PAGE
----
The finish is all high-end carbon and composites, and there's a new design that sees gold flash highlights, which differs from the standard K-Force. The chainset is a BB386 EVO unit with hollow carbon construction and the new chainrings have twin pins designed specifically for the WE group. No weights were given for the chainset, but we'd expect it to sit in line with the subtly different shaped, but same grade, K-Force light unit at 589g.
The rear mech has an internal gearbox design with three timing gears, which activate the shifts with constant and absolute alignment meaning the mech should never need trimming. Up at the front, the mech's large unit that is built into the top of the mech houses the system's brain and the Ant/Ant+ transmitter too.
Shifting is handled by a rack and pinion design which FSA claims will offer a precise, quiet and fast shift between rings and that the 16t differential between rings should give most people the ideal combination (50/34, 52/36, 53/39). All of the gears in the front and rear mechs are constructed out of metal (a mixture of titanium, brass, and steel), which sounds like they've certainly been built to last.
The cassette is built from steel and titanium for a low 257g weight, and is made up of two blocks of three at the low end and a succession of separate sprockets for the remainder. With ranges of 11-25,28,32 WE certainly offers plenty of choice for plenty of riders. The matching K-Force chain uses hollow pins to keep the weight down and the sculpted plates have been designed to reduce noise and be durable. The chain is claimed to weigh 246g (114 links).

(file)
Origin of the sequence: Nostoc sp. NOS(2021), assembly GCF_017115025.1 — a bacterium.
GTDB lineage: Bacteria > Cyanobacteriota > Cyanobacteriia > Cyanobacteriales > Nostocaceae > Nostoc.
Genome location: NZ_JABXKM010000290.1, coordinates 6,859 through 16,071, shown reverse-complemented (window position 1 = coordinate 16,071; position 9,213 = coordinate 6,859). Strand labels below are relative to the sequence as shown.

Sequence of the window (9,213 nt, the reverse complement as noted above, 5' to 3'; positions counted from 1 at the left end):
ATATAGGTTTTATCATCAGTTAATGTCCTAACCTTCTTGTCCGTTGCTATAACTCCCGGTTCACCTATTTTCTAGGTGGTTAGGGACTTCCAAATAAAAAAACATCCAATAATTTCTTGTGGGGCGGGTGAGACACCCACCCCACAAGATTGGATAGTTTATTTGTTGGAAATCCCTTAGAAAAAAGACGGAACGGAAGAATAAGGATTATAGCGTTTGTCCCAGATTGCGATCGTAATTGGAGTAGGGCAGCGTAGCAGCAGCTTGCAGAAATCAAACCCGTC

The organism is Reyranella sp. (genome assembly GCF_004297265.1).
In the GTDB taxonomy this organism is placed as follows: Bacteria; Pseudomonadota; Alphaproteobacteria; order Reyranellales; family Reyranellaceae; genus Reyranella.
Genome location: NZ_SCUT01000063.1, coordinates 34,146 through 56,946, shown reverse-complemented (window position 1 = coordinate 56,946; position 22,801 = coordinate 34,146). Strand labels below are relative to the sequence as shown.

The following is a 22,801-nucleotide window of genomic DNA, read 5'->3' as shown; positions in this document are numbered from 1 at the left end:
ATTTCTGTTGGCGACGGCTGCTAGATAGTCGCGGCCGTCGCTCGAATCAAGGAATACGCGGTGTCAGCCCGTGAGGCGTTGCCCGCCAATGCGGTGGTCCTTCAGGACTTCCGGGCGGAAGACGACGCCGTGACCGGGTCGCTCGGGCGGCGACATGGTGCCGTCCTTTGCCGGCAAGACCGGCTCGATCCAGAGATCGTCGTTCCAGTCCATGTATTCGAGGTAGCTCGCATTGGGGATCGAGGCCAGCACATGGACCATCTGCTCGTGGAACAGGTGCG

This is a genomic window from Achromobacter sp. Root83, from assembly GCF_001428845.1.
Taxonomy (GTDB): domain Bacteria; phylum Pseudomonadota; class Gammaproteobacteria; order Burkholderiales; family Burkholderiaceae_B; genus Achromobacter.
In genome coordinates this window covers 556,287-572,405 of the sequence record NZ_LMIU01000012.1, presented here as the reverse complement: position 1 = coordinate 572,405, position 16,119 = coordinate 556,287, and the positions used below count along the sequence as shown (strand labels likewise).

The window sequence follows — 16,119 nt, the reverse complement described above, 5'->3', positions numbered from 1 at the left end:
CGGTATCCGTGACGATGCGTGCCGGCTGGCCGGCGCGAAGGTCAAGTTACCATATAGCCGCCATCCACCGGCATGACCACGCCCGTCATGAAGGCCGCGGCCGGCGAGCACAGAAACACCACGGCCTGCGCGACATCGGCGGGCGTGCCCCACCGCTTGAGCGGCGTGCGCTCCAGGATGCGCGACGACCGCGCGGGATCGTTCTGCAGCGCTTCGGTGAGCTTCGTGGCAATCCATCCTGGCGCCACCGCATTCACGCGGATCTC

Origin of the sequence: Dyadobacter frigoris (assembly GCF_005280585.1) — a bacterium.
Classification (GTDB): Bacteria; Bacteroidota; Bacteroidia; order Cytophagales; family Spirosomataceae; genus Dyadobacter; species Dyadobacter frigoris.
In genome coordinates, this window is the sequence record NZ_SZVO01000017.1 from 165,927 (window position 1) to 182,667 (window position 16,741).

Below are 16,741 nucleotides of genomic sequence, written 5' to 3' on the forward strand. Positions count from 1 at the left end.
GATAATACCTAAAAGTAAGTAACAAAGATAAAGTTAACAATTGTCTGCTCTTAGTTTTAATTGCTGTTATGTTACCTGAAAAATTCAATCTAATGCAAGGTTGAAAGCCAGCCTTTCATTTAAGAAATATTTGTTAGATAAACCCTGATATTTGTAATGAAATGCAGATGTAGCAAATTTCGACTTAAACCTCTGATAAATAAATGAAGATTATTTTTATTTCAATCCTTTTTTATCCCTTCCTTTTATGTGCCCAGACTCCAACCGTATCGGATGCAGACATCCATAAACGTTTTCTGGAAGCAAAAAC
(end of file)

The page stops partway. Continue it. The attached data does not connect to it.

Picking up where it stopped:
The K-Force brakes feature an integrated QR adjuster, standard or direct mount fitment, and a rim capacity from 18 to 28mm wide. They tip the scales at 299g a pair.
FSA states that the complete weight of WE at 2,090g, that’s 120g heavier than eTap and 45g heavier than Dura-Ace Di2, although the weight differences are hardly a deal breaker in our book.
There's also a dedicated app for mobile and desktop, which provides a constant link to each part of the system. WE allows you to customise each shifter's operation (and each movement of the rocker switch) and it counts the number of shifts at both front and rear to keep on top of maintenance schedules.
You can also customise the power settings, so you can tell the bike when to go into standby mode — in conjunction with the counter system you can allocate power to where it's used most (front or rear mech) to make the most of available power. The app will also tell you how much battery life is remaining too.
FSA knows that discs are becoming an evermore more popular option and are destined for pro racing too, so a disc brake option is imminent. FSA has even had demo bikes fitted with what looks to be a pretty much complete group with the shifter profile no taller than the standard lever (a la SRAM), but certainly longer in the body and slighter wider (a bit like Shimano's 105 unit, though not as bulbous).
FSA also confirmed a 1x option for gravel and cyclocross and a TT version along with accessory sprint shift buttons to add to the road system.